The Gold Silver Ratio

Gold & Silver have been a store of wealth for more than 6000 years. They’re traded separately, yet they’re fundamentally tied together through history; through the rise and fall of empires, dynasties and nation states.

What is the Gold Silver Ratio?

The simplest explanation of what the gold silver ratio is can be answered with a single question. How many ounces of silver does it take to purchase an ounce of gold? If the ratio was 1 then the answer is that 1 ounce of silver will buy 1 ounce of gold. This however has never been the case.

Historical estimates are that throughout history 190,000 metric tonnes of gold and 1.6 million tonnes of silver have been mined. This is a ratio of 12 tonnes of silver for every 1 tonne of gold. However through history when gold and silver were used as official money the ratio was approximately 16:1.

In the United States in 1792 the official rate was fixed by law at 15:1. What this meant was that 15 ounces of silver could be traded for 1 ounce of gold.

Today as both gold and silver are traded openly on world markets the ratio actually changes daily. This is based on the idea that a free market will determine a fair price. This also means that the prices of gold and silver and as such the ratio itself are subject to the ebbs and flows of market sentiment.

In March 2020 the ratio hit an historic high of 125:1. As of August 2020 the ratio has come back down to approximately 72:1. Silver itself has been historically undervalued against the price of gold. It has often been described as the poor mans gold as it is cheaper to purchase.

How can we use the ratio?

As both of these metals fluctuate on price in the open market the ratio is often used by investors as an indicator of when to purchase each metal. Since the decoupling of the US dollar from gold in August of 1971 the price of gold has been free-floating against world currencies. However the price of gold is still measured primarily in US dollars per troy ounce. When President Nixon suspended the convertibility of the US dollar for gold the price was $35 per ounce and had been since 1933. It immediately increased in price not because the value went up but because the US dollar lost value against it.

Since that time the price of gold has fluctuated hitting highs of US$850 per ounce in January 1980 and then going back down to approximately US$282 per ounce in at the beginning of 2000. The price of both metals fluctuates daily as they are traded and each is subjected to the sentiments of the market. However one simple strategy that is often used is to trade the ratio.

What this means is that when the ratio is higher than a particular threshold silver is the metal to buy. When the ratio drops below a lower threshold then gold becomes the metal of choice. This is not a recommendation of how to invest as this should be done in consultation with a qualified financial planner. However this is a method that has been used by various investors.

Trading the ratio refers to buying silver when the ratio is high and then selling that silver and purchasing gold when the ratio is low. Then as the ratio once again goes high selling the gold and buying silver. In theory, over time doing this consistently will enable the accumulation of increasing amounts of the metal.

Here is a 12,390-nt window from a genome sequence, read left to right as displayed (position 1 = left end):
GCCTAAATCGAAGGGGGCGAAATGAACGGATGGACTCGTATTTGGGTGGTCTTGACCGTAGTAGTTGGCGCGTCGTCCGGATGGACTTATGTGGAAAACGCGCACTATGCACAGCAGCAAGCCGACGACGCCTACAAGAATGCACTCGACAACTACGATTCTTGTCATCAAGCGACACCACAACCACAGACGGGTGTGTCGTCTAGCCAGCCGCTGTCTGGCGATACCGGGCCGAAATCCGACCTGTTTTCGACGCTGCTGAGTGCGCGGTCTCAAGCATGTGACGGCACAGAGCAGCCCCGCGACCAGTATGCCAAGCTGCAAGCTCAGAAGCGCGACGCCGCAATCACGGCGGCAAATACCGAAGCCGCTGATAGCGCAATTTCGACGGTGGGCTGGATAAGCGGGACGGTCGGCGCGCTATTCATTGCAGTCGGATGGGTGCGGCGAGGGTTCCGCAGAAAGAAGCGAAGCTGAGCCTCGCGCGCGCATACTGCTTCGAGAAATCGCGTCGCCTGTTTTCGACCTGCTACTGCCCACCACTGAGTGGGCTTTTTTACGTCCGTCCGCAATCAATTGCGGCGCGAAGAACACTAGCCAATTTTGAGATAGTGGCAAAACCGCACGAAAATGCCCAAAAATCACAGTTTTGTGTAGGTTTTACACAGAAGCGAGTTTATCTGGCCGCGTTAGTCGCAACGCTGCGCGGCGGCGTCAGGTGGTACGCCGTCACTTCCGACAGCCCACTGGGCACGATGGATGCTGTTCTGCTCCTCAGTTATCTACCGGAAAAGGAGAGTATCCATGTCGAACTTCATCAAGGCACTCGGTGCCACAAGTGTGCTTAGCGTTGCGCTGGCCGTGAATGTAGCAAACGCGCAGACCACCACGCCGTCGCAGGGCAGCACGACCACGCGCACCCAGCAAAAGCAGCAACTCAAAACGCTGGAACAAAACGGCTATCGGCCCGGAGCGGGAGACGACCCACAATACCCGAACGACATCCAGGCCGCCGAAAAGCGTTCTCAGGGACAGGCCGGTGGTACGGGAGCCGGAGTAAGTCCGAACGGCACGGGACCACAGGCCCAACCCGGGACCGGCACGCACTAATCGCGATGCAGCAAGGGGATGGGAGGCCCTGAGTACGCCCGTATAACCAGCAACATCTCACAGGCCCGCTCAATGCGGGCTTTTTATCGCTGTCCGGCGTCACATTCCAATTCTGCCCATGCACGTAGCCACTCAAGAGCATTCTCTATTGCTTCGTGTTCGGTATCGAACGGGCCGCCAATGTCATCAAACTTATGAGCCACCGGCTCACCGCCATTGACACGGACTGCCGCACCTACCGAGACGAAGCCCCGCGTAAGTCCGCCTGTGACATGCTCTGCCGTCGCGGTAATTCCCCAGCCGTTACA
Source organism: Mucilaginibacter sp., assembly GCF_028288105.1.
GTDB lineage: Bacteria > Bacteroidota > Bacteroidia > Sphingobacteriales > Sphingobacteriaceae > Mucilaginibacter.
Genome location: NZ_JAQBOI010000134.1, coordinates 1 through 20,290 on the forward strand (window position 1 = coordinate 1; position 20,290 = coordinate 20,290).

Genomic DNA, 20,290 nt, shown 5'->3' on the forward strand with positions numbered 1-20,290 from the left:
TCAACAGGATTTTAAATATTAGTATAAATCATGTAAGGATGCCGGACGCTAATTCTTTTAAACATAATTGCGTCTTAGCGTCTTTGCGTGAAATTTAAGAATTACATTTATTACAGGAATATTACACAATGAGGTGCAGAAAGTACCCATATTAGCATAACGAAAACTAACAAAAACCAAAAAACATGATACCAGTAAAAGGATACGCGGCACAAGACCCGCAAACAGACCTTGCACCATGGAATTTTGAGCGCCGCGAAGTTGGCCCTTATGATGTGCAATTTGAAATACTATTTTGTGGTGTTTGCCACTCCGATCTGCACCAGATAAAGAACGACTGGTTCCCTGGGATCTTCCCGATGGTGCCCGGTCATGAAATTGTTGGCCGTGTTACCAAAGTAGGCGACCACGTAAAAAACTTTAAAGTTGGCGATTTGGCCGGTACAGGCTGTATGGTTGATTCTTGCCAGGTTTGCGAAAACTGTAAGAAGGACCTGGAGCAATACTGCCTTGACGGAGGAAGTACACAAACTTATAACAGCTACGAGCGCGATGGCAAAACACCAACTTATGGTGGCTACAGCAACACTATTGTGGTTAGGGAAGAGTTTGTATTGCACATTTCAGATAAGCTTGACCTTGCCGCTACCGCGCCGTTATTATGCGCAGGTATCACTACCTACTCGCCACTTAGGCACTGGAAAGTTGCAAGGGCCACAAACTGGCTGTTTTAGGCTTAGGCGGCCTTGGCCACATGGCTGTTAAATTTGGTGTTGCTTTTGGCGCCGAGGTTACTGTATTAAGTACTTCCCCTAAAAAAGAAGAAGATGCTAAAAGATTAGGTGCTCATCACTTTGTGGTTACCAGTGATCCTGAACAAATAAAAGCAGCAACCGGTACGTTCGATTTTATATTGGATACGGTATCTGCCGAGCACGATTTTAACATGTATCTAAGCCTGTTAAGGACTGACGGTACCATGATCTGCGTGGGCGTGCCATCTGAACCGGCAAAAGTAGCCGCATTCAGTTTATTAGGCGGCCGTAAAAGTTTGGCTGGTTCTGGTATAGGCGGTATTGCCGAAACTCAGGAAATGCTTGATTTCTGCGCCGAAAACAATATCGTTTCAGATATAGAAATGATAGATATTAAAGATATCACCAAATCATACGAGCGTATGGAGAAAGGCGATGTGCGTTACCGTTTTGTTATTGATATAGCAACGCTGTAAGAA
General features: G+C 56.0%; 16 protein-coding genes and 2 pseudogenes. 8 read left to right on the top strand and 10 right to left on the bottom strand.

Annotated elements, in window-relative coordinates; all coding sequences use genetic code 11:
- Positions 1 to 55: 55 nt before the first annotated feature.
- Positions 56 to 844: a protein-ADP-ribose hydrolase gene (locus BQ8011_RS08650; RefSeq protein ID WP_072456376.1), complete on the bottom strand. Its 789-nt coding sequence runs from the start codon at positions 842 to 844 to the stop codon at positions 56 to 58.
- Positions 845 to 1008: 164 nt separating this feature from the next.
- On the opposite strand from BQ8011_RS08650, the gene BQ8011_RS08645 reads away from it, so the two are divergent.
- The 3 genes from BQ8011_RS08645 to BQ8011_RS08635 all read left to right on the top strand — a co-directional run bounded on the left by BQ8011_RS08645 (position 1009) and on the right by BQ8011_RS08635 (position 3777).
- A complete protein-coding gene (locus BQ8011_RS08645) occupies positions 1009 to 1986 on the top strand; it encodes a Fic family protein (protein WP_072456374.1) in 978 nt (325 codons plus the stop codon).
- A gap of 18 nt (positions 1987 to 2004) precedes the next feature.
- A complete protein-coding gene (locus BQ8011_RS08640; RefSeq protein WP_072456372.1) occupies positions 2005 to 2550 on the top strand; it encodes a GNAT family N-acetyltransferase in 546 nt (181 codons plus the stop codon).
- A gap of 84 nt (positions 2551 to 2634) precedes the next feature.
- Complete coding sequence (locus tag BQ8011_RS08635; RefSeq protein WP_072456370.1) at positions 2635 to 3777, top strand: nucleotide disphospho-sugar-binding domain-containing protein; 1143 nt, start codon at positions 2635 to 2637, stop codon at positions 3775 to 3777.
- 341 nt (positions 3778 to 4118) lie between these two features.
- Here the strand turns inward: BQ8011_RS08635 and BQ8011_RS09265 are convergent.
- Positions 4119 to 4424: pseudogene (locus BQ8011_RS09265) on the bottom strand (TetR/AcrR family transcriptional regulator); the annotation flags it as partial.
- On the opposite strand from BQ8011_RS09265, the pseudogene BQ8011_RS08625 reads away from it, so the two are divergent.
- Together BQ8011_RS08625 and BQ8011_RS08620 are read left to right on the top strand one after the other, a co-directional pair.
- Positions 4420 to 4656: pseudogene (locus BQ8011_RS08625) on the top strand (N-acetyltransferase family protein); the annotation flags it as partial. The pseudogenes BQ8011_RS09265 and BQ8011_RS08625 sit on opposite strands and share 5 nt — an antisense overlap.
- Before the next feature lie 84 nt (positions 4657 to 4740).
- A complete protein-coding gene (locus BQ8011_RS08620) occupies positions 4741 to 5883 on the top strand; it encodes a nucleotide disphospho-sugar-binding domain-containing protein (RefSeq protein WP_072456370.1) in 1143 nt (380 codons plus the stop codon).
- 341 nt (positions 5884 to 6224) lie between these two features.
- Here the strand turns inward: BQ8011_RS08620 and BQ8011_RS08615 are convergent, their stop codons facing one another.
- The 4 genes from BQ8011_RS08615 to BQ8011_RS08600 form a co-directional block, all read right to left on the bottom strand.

Stores of Wealth

Gold and silver have been stores of wealth as well as being used as money for more than 6000 years. Although today it is rare for them to be used as money, they are still highly sought after as a form of wealth insurance.

It should be understood that the only way to make money off physical gold and silver is to sell the metal. So modern investors rarely see it as an investment asset. However there are a variety of reasons why owning physical gold and silver is seen as a wise move by many people.

Firstly it is a physical item that we can hold in our hand. This can create a sense of real ownership for us as individuals instead of owning a stock or another form non-material asset.

Having physical possession or access to the metal removes what is referred to as counter party risk. This refers to the possibility that someone involved in transaction will default on their obligations. This type of risk exists within credit, investment and trading transactions. Think about it like a stock, when we own a stock in a public company the only control we have is whether to hold or sell the stock. We can’t control the actions of the Board, the management or the behaviour of the employees. All of these as well as many others can have an impact on the value of the stock.

Even in our own bank accounts, we are an unsecured creditor to the bank. What this means is that if the bank fails then we can lose our money.

In the modern economy as currencies are not backed by anything except a promise by the issuing government, precious metals offer an insurance policy against a variety of threats.

The gold silver ratio has proven to be an effective method of measuring and trading the value of these two popular metals against each other in order to accumulate greater levels of wealth.

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